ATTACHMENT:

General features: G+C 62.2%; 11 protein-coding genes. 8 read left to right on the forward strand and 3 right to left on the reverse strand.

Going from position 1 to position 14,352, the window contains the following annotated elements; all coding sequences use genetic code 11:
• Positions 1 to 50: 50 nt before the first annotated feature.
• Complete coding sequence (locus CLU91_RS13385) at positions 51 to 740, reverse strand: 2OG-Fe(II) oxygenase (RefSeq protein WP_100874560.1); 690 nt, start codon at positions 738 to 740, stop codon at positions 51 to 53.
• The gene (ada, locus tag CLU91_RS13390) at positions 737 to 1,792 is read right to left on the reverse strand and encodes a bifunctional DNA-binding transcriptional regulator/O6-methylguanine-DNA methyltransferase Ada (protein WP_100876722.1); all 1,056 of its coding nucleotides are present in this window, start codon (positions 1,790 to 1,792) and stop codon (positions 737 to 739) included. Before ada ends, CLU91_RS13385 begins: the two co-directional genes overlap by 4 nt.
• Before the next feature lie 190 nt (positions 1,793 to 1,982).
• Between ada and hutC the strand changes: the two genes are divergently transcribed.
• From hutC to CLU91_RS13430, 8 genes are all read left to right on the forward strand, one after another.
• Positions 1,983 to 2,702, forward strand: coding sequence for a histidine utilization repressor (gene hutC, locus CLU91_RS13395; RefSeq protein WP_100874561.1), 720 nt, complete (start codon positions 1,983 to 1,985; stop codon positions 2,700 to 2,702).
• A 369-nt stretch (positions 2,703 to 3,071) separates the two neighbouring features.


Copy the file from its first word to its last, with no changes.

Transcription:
General features: G+C 62.2%; 11 protein-coding genes. 8 read left to right on the forward strand and 3 right to left on the reverse strand.

Going from position 1 to position 14,352, the window contains the following annotated elements; all coding sequences use genetic code 11:
• Positions 1 to 50: 50 nt before the first annotated feature.
• Complete coding sequence (locus CLU91_RS13385) at positions 51 to 740, reverse strand: 2OG-Fe(II) oxygenase (RefSeq protein WP_100874560.1); 690 nt, start codon at positions 738 to 740, stop codon at positions 51 to 53.
• The gene (ada, locus tag CLU91_RS13390) at positions 737 to 1,792 is read right to left on the reverse strand and encodes a bifunctional DNA-binding transcriptional regulator/O6-methylguanine-DNA methyltransferase Ada (protein WP_100876722.1); all 1,056 of its coding nucleotides are present in this window, start codon (positions 1,790 to 1,792) and stop codon (positions 737 to 739) included. Before ada ends, CLU91_RS13385 begins: the two co-directional genes overlap by 4 nt.
• Before the next feature lie 190 nt (positions 1,793 to 1,982).
• Between ada and hutC the strand changes: the two genes are divergently transcribed.
• From hutC to CLU91_RS13430, 8 genes are all read left to right on the forward strand, one after another.
• Positions 1,983 to 2,702, forward strand: coding sequence for a histidine utilization repressor (gene hutC, locus CLU91_RS13395; RefSeq protein WP_100874561.1), 720 nt, complete (start codon positions 1,983 to 1,985; stop codon positions 2,700 to 2,702).
• A 369-nt stretch (positions 2,703 to 3,071) separates the two neighbouring features.